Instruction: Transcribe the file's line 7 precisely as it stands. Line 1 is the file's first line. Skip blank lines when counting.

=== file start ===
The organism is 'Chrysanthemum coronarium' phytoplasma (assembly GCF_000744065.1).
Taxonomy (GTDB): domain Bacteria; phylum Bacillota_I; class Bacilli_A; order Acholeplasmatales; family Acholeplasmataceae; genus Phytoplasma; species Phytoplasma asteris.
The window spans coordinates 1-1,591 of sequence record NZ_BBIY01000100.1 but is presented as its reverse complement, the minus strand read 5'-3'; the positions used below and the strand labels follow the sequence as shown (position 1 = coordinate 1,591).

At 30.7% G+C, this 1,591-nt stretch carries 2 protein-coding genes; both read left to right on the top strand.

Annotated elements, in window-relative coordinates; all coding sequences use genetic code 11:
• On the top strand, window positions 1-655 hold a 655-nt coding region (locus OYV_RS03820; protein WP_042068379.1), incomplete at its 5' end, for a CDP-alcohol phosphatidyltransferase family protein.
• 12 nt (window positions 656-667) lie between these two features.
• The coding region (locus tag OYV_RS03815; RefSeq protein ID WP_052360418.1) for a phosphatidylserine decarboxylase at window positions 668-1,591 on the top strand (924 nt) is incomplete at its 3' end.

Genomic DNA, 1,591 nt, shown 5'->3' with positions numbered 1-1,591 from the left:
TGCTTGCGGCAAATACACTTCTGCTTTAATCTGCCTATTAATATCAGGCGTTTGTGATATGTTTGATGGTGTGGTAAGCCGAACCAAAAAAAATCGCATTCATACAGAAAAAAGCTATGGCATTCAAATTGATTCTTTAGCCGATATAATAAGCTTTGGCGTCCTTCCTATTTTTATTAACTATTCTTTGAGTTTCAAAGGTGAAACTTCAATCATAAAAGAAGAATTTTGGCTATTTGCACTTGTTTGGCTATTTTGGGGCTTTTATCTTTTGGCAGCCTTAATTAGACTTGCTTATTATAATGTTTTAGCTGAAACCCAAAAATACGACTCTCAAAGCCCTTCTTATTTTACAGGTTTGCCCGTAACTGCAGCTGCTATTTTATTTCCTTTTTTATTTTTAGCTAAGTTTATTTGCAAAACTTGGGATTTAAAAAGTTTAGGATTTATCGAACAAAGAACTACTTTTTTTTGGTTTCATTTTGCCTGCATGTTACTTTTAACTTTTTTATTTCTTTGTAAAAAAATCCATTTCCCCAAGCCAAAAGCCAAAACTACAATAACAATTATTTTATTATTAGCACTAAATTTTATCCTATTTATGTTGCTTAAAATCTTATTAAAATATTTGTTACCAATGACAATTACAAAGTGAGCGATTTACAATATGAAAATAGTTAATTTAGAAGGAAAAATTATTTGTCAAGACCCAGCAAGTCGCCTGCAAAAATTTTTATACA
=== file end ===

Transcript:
• 12 nt (window positions 656-667) lie between these two features.